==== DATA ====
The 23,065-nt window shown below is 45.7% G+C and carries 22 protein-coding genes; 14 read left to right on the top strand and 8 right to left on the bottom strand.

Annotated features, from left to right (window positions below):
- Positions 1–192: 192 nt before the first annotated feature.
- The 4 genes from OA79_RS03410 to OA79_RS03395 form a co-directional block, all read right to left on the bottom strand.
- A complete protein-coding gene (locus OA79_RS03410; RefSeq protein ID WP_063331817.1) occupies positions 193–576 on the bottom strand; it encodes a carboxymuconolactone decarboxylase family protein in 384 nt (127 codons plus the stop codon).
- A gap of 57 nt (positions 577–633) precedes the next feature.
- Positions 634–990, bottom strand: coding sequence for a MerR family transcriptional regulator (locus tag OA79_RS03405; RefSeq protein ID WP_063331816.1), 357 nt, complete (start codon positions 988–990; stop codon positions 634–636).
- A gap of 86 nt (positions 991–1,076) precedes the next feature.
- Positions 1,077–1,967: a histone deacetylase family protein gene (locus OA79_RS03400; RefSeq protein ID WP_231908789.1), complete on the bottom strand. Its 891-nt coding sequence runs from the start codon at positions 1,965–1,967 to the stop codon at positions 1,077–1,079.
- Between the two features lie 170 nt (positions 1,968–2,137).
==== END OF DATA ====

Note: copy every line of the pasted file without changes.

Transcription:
The 23,065-nt window shown below is 45.7% G+C and carries 22 protein-coding genes; 14 read left to right on the top strand and 8 right to left on the bottom strand.

Annotated features, from left to right (window positions below):
- Positions 1–192: 192 nt before the first annotated feature.
- The 4 genes from OA79_RS03410 to OA79_RS03395 form a co-directional block, all read right to left on the bottom strand.
- A complete protein-coding gene (locus OA79_RS03410; RefSeq protein ID WP_063331817.1) occupies positions 193–576 on the bottom strand; it encodes a carboxymuconolactone decarboxylase family protein in 384 nt (127 codons plus the stop codon).
- A gap of 57 nt (positions 577–633) precedes the next feature.
- Positions 634–990, bottom strand: coding sequence for a MerR family transcriptional regulator (locus tag OA79_RS03405; RefSeq protein ID WP_063331816.1), 357 nt, complete (start codon positions 988–990; stop codon positions 634–636).
- A gap of 86 nt (positions 991–1,076) precedes the next feature.
- Positions 1,077–1,967: a histone deacetylase family protein gene (locus OA79_RS03400; RefSeq protein ID WP_231908789.1), complete on the bottom strand. Its 891-nt coding sequence runs from the start codon at positions 1,965–1,967 to the stop codon at positions 1,077–1,079.
- Between the two features lie 170 nt (positions 1,968–2,137).